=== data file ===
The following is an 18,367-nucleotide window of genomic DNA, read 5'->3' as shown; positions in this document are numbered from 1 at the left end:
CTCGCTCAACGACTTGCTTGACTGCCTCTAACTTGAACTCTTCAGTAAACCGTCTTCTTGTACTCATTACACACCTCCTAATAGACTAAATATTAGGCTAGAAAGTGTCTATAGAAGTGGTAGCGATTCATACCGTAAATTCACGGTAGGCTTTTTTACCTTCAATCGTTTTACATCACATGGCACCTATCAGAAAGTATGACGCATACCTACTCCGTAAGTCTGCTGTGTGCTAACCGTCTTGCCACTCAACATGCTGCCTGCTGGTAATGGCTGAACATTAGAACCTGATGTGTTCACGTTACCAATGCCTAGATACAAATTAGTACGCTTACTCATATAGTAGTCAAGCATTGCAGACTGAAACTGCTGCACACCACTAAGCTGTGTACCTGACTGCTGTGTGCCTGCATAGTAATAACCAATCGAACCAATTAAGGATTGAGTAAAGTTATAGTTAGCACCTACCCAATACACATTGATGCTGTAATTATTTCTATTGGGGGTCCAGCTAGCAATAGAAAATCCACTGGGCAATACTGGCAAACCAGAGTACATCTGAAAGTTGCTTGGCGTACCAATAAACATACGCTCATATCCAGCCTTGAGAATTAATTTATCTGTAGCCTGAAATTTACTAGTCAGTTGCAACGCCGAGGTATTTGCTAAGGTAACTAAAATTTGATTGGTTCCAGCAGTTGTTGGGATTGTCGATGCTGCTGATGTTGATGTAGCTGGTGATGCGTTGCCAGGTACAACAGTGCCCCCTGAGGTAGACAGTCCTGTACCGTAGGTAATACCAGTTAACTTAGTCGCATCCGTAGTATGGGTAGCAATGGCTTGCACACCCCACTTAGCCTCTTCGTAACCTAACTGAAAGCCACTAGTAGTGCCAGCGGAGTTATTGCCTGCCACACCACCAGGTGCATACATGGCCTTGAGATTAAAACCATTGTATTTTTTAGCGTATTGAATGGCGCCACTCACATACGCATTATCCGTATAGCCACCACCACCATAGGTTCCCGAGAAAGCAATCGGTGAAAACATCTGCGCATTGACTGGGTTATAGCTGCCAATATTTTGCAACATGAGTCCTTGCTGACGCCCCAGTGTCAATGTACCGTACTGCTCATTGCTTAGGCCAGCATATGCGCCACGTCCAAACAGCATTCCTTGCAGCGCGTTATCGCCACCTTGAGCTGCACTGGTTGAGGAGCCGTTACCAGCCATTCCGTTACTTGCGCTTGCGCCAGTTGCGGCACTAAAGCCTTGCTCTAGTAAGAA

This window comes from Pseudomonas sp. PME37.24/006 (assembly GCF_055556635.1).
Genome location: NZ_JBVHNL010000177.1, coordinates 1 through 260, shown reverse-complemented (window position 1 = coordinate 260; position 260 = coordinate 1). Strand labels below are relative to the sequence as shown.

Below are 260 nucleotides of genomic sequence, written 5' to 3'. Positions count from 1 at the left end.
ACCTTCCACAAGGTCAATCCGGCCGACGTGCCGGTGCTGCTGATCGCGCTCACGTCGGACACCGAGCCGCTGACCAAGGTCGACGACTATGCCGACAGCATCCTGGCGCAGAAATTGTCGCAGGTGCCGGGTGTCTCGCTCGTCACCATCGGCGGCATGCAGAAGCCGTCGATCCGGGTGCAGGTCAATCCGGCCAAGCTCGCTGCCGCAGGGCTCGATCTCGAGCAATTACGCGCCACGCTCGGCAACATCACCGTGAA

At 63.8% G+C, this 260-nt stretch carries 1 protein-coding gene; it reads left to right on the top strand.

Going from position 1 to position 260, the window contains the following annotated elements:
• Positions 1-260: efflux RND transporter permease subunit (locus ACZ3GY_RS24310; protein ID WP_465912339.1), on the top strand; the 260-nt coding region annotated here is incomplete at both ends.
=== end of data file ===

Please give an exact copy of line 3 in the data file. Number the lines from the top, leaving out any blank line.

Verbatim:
This window comes from Pseudomonas sp. PME37.24/006 (assembly GCF_055556635.1).